How to Overcome a Dreaded Weight Loss Plateau, According to Experts
A dietitian and nutritionist explain why those last few pounds are so hard to lose and what can help.
When you start doing all the right things to lose weight—like switching to a healthier diet and hitting up the gym regularly—those initial pounds melt off quickly. For a while, the number on the scale continues to drop, your clothes get baggier and baggier, and you feel motivated by your progress. But then, months into your success, you hit that dreaded weight loss plateau. It can seem nearly impossible to get over that hump that's keeping you from losing those last 5 or 10 pounds. However, hitting a weight loss plateau is totally normal, according to Erin Palinski-Wade, a New Jersey-based registered dietitian and author of Belly Fat Diet for Dummies.
She notes that weight loss is always easier in the beginning stages compared to when you get closer to where you want to be. That's because the first few pounds you lose are mostly water weight, which comes off quickly. "After this initial weight loss, the rate 'slows' a bit as you start to lose actual fat mass," Palinski-Wade explains.
But, she points out, it's actually best to lose weight at a slower pace if you want to maintain that weight loss long term. "You want to focus on losing weight slowly over time. This may seem discouraging, but losing more than 1 to 2 pounds per week can lead to losses of muscle and fat," Palinski-Wade says. "Since muscle makes up a large percentage of metabolism, losing muscle can lead to hitting a weight loss plateau, or even gaining the weight back quickly after getting to your goal."
It's also possible that if you've hit a weight loss plateau, your body is in an adjustment period, where the scale is "stuck" at a certain weight no matter how clean you eat or how rigidly you stick to your workout schedule. "This can be the body's way of adjusting to weight loss. Typically, this plateau lasts for two to three weeks, then the weight loss resumes," Palinski-Wade says.
Your body's natural behaviors aside, there are also some other factors that can keep you from losing weight that have absolutely nothing to do with what you're eating or how you're exercising, according to Tony Castillo, a Florida-based nutrition consultant for RSP Nutrition. "You might have been sleeping less or have been dealing with more stress from work or family. Those are both reasons why someone may plateau," he explains.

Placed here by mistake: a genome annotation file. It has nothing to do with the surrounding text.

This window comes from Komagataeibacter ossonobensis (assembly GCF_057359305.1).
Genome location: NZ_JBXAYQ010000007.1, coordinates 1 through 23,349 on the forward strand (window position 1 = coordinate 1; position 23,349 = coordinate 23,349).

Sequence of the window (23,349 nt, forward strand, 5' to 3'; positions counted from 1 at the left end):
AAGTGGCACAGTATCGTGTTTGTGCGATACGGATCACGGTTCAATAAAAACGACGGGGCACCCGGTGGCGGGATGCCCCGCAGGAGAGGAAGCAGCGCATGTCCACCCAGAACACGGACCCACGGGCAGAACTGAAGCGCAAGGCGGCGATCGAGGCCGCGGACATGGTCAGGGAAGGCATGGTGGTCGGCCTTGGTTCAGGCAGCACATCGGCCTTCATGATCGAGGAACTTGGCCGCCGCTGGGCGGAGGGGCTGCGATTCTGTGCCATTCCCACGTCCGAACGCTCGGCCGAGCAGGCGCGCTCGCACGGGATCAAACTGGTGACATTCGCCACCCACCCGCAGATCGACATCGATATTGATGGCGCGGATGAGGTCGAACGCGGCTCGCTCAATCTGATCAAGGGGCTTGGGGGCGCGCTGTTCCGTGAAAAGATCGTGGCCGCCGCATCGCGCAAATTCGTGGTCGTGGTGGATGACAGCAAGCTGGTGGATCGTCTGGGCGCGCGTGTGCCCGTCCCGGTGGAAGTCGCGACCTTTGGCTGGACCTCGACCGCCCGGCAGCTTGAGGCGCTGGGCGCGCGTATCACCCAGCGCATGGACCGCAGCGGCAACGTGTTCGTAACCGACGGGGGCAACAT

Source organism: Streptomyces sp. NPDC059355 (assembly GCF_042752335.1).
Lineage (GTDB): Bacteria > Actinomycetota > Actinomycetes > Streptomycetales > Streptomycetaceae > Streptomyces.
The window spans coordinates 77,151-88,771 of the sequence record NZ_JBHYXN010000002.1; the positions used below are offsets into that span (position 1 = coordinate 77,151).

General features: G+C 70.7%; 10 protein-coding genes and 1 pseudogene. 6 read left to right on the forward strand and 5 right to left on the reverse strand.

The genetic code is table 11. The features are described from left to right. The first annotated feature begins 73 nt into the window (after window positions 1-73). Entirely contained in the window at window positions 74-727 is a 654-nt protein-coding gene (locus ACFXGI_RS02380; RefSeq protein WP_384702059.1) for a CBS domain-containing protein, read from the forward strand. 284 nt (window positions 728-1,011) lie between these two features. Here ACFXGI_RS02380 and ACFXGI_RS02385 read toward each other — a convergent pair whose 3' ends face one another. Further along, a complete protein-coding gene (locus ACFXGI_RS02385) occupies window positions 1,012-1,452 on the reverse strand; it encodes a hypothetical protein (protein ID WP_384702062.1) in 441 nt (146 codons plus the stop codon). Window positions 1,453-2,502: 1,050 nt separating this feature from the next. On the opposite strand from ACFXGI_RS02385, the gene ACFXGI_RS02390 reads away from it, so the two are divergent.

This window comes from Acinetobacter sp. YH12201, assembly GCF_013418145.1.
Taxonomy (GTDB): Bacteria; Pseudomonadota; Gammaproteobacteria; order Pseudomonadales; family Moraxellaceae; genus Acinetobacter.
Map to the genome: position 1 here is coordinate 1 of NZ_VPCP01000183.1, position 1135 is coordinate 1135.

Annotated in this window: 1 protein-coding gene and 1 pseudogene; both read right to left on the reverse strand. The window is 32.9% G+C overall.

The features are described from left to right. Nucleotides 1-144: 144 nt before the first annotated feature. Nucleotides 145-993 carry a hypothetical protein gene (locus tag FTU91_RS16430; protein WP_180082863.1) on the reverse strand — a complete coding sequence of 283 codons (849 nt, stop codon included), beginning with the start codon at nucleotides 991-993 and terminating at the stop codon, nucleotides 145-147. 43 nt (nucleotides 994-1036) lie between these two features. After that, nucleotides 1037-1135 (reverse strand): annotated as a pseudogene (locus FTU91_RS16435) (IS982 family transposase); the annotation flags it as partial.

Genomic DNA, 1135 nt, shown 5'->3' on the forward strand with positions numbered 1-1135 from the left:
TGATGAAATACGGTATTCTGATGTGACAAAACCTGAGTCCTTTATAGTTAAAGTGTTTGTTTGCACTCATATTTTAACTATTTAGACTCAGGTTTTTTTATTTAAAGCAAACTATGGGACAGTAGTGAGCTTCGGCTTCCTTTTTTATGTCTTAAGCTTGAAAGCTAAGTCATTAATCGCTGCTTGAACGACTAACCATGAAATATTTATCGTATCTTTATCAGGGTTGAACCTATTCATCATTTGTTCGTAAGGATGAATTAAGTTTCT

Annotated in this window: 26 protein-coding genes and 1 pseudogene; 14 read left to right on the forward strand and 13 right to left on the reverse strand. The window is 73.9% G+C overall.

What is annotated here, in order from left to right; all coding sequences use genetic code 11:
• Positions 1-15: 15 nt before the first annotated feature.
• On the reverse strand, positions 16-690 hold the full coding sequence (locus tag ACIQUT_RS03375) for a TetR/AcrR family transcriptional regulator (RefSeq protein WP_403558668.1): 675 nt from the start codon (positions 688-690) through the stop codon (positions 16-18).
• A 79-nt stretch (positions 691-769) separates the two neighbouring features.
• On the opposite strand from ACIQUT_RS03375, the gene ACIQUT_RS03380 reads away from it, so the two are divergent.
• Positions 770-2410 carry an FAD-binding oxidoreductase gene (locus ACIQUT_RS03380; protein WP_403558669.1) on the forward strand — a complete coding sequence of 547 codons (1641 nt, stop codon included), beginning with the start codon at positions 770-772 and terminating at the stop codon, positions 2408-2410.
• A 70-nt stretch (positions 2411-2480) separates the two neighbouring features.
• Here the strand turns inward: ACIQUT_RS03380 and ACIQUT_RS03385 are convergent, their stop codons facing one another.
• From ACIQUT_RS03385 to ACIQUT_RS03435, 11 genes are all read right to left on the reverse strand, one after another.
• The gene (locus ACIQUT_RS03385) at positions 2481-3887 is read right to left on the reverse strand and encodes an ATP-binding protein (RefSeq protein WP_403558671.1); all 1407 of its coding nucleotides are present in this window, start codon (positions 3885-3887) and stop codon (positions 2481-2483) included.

Here's the good news: If you've hit a weight loss plateau and are struggling to lose those last few pounds, there is hope yet. Regardless of what the reason is behind your weight loss plateau, these expert-approved tips and tricks will help you move toward your ultimate weight loss goal.
How to Continue Losing Weight After Hitting a Weight Loss Plateau
Use a food journal.
One of the best ways to figure out why you may no longer be losing weight is by tracking your intake. "When your progress stalls, go back to the basics," Palinski-Wade says. "Keep a food journal for a few days and write down everything you eat and drink. See if your portions may have increased slightly or if you're grabbing a few bites of food mindlessly without realizing it."
Change up your workout.
Sometimes all you need to do to overcome a weight loss plateau is switch up what you're doing at the gym. "The body gets accustomed to an exercise routine every four to six weeks," Castillo says. "If your body has become too used to your workout, your muscles won't work as hard, which means you will burn fewer calories during each workout. Switch up the type of exercise or change the intensity to see if that can help you break through a plateau."
Manage your stress.
Since being super stressed can mess with your body, you need to learn how to manage the pressures of your life in order to continue toward your weight loss goal. "Stress management is important for weight loss," Castillo says. "Starting a meditation routine, journaling, or even reading a book can help."
Get some sleep.
Like managing stress, getting the proper amount of sleep is pivotal when it comes to weight loss. "Make sure you're getting at least seven hours of sleep each night," Palinski-Wade says. "Just like when your stress levels are high, lack of sleep can increase appetite and insulin resistance, which can cause your body to store fat versus burn it."
Don't go cold turkey.
If you start kicking foods you love to the curb in order to lose weight, it can backfire. "Don't eliminate a food group you enjoy eating. You followed a diet and it got you the results, but you can't sustain it," explains Castillo. Instead of trying to stick to a diet that cuts out certain food groups—like keto or Atkins—focus on having a balanced diet that will keep you happy and satisfied, as well as provide lasting results.
Step away from the scale.
When the number isn't dropping on the scale, something better could be happening: You could be replacing fat with muscle. "Body composition changes, and changes on the scale don't always match up," Palinski-Wade says. "Follow your typical eating and exercise plan, but focus on your measurements and changes in inches and how your clothing fits. It's very possible you may lose body fat while gaining muscle. When this happens, the scale doesn't appear to move, but you can see yourself losing inches."